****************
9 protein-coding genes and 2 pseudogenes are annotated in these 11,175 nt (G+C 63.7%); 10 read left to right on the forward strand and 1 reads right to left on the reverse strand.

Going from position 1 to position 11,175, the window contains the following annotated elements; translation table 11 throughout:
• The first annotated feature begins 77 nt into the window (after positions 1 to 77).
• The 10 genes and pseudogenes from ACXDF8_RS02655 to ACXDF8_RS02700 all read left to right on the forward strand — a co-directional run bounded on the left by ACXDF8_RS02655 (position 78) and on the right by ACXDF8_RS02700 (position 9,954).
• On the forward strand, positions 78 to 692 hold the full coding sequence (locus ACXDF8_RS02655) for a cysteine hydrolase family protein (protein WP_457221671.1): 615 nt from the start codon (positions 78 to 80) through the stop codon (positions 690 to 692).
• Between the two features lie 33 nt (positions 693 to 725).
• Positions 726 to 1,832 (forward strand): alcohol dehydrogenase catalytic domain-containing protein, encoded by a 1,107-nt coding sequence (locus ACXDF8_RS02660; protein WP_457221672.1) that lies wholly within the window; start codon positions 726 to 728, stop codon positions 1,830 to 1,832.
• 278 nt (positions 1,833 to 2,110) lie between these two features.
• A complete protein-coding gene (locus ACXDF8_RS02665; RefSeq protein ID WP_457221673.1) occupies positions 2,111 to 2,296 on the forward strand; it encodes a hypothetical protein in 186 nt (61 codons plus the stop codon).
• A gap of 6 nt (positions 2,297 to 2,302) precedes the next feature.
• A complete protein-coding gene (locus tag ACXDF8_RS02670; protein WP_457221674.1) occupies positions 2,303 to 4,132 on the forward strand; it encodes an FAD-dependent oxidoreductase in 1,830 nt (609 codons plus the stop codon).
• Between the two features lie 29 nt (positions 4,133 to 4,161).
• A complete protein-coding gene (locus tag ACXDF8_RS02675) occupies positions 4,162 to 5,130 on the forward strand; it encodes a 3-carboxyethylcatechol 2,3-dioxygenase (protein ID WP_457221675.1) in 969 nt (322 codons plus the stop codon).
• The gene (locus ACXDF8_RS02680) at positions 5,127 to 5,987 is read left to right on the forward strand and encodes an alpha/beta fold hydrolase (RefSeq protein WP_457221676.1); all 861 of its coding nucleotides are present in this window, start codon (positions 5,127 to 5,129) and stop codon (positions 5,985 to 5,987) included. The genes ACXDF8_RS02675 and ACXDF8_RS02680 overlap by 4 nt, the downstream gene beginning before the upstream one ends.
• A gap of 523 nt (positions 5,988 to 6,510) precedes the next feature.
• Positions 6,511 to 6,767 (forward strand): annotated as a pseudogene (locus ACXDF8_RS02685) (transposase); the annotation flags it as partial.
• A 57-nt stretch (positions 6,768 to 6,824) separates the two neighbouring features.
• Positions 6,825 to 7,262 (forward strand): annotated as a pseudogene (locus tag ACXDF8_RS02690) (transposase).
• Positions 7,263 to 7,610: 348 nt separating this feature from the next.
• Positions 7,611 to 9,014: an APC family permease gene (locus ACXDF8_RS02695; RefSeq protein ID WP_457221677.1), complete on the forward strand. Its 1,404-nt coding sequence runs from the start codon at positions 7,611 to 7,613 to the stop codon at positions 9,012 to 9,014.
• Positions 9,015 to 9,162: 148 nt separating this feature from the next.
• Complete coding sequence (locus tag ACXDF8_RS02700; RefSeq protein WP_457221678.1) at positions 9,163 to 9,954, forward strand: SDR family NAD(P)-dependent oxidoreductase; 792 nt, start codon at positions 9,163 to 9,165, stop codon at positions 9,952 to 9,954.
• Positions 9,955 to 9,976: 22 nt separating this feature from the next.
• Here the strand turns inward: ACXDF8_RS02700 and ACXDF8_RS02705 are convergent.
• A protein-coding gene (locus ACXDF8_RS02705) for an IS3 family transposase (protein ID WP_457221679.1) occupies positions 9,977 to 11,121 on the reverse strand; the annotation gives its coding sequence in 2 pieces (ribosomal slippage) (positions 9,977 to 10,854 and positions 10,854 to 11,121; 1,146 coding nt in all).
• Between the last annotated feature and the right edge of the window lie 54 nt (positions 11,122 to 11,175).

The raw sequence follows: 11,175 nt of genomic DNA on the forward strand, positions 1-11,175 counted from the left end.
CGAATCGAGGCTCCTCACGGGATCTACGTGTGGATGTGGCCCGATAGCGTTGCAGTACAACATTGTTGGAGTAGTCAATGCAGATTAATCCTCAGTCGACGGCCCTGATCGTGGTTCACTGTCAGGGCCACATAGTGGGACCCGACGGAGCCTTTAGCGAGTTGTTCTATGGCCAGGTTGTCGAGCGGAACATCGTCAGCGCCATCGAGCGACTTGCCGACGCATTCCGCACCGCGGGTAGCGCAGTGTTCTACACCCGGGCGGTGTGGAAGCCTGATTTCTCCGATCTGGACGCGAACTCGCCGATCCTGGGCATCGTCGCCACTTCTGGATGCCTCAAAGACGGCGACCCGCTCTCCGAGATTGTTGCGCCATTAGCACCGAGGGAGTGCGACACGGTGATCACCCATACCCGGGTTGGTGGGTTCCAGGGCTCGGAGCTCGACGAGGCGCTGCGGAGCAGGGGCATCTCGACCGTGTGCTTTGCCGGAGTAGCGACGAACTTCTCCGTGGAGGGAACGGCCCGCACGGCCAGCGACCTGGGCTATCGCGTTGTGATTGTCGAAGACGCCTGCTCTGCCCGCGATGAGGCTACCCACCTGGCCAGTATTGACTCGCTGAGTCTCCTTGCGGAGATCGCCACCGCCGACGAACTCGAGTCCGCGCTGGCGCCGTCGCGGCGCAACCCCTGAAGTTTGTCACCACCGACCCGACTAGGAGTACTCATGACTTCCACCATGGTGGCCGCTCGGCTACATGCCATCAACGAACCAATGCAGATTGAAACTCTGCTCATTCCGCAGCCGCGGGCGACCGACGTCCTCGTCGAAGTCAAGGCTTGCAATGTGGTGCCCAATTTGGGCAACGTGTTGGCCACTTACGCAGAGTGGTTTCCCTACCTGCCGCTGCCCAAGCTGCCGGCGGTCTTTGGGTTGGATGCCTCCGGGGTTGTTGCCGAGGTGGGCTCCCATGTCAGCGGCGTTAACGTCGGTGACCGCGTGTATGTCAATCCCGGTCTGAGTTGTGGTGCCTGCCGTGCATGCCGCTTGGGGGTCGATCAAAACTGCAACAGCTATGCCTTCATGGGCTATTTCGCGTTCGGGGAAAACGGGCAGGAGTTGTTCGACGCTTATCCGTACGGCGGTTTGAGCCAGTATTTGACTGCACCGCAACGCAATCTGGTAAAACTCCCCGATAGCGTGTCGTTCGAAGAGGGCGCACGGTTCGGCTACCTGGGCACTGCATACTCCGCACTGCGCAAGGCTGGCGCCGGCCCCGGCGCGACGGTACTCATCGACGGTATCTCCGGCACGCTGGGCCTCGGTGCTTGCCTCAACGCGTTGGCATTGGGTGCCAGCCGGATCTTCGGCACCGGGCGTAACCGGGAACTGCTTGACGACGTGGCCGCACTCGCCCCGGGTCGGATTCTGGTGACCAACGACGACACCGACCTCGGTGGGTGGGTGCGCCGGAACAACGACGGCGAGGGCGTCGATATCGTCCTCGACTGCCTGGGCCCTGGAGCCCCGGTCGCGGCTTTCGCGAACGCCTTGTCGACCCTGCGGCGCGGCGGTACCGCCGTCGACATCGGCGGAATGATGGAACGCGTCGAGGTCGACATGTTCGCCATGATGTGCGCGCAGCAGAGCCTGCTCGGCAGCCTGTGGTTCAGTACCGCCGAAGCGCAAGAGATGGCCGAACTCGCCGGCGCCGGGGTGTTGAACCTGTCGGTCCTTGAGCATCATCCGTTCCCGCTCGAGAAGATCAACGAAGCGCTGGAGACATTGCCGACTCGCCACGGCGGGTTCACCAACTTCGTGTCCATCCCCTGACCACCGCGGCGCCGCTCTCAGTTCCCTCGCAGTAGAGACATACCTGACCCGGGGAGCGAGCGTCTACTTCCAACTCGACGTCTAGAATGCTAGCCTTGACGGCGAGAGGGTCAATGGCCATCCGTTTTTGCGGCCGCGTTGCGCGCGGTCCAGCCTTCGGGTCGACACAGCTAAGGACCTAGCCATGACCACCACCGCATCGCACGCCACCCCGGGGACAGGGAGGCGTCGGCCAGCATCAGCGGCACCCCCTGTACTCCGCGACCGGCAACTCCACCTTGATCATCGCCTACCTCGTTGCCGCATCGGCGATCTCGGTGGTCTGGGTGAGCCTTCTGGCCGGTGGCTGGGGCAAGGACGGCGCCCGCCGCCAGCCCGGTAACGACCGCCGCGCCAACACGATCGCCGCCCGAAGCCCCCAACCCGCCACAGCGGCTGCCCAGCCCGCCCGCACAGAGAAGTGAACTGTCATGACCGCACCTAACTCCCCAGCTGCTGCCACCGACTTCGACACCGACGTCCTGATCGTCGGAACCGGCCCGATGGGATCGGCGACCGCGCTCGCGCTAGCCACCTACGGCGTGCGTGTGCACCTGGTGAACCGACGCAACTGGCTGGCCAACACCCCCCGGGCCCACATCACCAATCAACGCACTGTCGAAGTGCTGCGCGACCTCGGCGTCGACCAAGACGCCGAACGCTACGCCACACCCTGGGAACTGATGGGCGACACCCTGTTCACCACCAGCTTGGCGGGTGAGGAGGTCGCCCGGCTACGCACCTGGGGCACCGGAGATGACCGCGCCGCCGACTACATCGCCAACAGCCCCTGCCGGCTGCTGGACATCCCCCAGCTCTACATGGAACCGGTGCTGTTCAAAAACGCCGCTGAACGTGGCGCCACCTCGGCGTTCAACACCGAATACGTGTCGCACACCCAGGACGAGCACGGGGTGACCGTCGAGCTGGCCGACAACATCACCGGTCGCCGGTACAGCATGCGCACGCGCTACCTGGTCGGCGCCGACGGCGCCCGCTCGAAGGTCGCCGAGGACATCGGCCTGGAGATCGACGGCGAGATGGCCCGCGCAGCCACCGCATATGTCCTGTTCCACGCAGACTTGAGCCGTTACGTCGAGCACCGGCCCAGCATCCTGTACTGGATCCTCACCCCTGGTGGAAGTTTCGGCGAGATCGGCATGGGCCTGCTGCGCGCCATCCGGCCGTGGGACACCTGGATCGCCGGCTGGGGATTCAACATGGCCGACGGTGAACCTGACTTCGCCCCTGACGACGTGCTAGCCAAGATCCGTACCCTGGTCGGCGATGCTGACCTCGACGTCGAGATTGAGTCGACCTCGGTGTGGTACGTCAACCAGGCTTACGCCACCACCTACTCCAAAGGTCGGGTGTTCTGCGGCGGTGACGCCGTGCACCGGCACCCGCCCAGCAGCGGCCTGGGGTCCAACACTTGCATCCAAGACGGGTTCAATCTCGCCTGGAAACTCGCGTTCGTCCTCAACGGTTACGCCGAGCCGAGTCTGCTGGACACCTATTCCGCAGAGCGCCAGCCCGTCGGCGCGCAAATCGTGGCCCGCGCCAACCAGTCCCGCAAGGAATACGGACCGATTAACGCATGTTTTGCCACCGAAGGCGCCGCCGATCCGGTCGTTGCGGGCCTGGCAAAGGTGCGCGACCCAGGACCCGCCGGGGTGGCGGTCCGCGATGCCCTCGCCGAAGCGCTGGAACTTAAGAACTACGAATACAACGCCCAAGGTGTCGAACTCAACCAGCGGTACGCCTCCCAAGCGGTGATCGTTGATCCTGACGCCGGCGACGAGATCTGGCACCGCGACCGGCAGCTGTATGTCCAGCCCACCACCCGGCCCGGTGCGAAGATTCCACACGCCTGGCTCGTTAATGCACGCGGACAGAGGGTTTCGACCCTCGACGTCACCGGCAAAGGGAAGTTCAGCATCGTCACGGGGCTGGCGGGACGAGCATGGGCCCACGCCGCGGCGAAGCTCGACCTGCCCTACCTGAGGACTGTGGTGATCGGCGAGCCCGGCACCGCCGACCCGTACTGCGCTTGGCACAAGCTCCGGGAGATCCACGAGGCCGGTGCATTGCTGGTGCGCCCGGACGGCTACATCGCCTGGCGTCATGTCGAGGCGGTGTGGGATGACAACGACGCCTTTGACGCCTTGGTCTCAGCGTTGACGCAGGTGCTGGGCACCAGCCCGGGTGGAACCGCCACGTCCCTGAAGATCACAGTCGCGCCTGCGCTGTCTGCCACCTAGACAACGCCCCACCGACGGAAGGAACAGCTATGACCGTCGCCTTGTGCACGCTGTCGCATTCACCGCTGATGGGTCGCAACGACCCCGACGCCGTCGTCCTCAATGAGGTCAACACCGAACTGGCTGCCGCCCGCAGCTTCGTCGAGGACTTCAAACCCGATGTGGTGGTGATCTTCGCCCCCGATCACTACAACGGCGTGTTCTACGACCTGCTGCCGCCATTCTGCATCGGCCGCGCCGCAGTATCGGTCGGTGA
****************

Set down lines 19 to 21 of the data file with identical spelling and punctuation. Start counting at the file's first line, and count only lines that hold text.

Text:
• Positions 7,263 to 7,610: 348 nt separating this feature from the next.
• Positions 7,611 to 9,014: an APC family permease gene (locus ACXDF8_RS02695; RefSeq protein ID WP_457221677.1), complete on the forward strand. Its 1,404-nt coding sequence runs from the start codon at positions 7,611 to 7,613 to the stop codon at positions 9,012 to 9,014.
• Positions 9,015 to 9,162: 148 nt separating this feature from the next.